Wind can drive an angler crazy when casting or controlling a boat. It can also be an angler’s best friend if they allow it to point to the fish, and use the proper techniques.
Whether fishing from shore or from a boat, fish the shores in to which the wind is blowing. The wind works in spring, summer and fall. In the spring, it warms the water and stirs up food; in the summer it provide oxygen, cools the water, and stirs up food; in the fall it mixes the water to keep a stable temperature, and stirs up food. As can be seen there are two main elements – a comfortable atmosphere and food. Just like a human, the fish would prefer the most comfortable place available that has food.
Boat control can be tricky, but it is the best way to fish a shore, which is being wind blown. Casting into the shore is much easier and productive. However, shore anglers can do well by casting parallel to the shore, or if it is a cove or corner area, casting from the shore that is perpendicular to the windy bank.
For most any species, a float can be used with live bait, or a jig. The float rig is allowed to drift toward the windy shore, and being held back slightly from touching the bank. Let the wind do the jigging, and watch the float for any irregular movement, or a quick disappearance beneath the surface.
I’ve caught many species with lures while fishing the windy banks. They have included bass, crappie, bluegill, white bass, hybrid stripers, walleye, catfish, carp and dogfish. In conditions like these, every species can be an aggressive feeder.
My favorite lures to start are the heavier and faster type, like the Rat-L-Trap and Blitz Blade, mainly in shad or bluegill colors. Spinnerbaits fall in this category as well, but here I like to stay with anything from a Stanley 1/8-ounce Baby Wedge, to a Vibra Shaft 1/2-ounce double willow leaf. Vibration and flash is the key with which to start.
From this point, I go with jigs. For bass, it would be a black/blue 1/8 to 1/2-ounce Blitz Spyder jig with a black twin-tail trailer. This can be used with a swimming technique, which has proven very productive. If some sort of cover is encountered than a cast or two should be made where the lure can be crawled over and through it.
Plastic worms and tubes are next. Worms can be alternated from straight tails to ripple tails until the style preferred is found. Most of the time in these situations the worm seems to work best when crawled on the bottom, and coming from the shore. Most strikes are within the first few feet, or if there is a sharp drop off out from the shore the fish may be holding at that point waiting for anything being stirred up from shore.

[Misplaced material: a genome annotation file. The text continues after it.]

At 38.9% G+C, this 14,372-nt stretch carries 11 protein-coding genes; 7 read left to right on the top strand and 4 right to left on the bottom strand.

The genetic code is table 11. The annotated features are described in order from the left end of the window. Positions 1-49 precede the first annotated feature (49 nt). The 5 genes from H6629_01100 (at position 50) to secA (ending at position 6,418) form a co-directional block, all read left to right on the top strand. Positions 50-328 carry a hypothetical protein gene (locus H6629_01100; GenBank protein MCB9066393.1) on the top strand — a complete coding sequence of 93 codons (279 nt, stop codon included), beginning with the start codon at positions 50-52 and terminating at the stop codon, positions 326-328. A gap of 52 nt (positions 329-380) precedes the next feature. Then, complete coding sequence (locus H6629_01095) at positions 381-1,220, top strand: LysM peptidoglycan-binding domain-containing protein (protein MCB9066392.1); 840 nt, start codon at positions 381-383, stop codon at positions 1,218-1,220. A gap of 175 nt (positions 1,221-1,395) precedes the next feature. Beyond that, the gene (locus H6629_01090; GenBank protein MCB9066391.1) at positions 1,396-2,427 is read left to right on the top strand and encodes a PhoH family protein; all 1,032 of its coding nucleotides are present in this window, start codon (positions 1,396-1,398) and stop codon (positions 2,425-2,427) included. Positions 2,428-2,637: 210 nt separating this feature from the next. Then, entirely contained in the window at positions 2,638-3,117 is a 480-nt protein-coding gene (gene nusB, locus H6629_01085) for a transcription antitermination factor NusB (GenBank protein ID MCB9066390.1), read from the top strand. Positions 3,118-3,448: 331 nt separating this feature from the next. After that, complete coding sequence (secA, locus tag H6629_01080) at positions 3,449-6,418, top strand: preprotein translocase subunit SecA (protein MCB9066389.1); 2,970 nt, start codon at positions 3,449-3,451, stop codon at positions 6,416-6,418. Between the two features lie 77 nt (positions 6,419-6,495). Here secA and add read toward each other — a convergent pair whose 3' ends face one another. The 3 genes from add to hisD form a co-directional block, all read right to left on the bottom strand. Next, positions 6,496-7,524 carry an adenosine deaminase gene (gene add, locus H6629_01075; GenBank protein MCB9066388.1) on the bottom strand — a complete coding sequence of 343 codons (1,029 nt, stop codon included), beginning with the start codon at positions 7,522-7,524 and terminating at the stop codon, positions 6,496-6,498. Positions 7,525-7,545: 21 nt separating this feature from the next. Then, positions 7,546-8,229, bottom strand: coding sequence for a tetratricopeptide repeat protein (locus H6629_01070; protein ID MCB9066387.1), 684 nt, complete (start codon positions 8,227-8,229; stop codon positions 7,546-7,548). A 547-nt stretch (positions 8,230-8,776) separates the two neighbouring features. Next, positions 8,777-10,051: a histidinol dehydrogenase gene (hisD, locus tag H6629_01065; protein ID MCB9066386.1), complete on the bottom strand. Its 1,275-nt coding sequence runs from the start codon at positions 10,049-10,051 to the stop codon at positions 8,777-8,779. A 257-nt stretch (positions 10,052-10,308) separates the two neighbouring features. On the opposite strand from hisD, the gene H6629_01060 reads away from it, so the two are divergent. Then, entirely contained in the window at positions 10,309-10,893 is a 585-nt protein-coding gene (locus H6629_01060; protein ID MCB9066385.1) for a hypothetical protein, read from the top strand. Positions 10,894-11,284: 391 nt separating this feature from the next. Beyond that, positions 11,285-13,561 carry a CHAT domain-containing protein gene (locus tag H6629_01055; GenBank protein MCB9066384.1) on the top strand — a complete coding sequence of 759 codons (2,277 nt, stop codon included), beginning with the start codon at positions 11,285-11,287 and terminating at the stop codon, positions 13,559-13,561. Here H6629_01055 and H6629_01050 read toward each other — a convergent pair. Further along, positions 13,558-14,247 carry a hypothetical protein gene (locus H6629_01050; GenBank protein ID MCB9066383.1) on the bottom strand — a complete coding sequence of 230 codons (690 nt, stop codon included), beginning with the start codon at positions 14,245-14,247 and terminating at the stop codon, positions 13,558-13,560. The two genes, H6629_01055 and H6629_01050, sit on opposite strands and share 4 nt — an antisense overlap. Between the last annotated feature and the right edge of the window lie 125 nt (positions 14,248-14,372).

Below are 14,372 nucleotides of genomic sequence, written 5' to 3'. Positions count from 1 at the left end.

Minnow type baits are a big advantage when fishing these areas. I like fishing the Natural Forage Baits Jerk Shad on a Daiichi Copperhead Bleeding bait hook, swimming it along with a slow retrieve rather than the normal jerk/twitch, much like slow rolling a spinnerbait, especially when using it with the Butt Dragger style of the hook. Power Minnows in the 2 and 3 inch sizes, and NFB 4-inch Lil Killer work well using them on an 1/8 to 3/16 ounce B-Fish-N H2O jig head, and fished with a quick jerk, bounce or “finger jigging” technique. The 3 and 4 inch Power Minnow or Lil Killer (sometimes shortened to 2.5”) also works well as a trailer on a white Blitz Finesse Spyder jig, and fished with a swimming or “finger jigging” action.
Fishing the windy banks may not be the 100 percent cure-all to finding fish, but it sure is a great starting point. Like every other angler, I hate fighting the problems of wind, but it beats being “zeroed out.”
When I’m talking about windy conditions, I’m meaning a normal wind. If it is too windy to be safe, and heavy storms are in the area, get off the water. No fish is worth a person’s life, no matter how good the fish are hitting.
Remember, “go with the wind” and don’t be “gone with the wind.” Fish a wind properly, and you can find a great fishing pattern.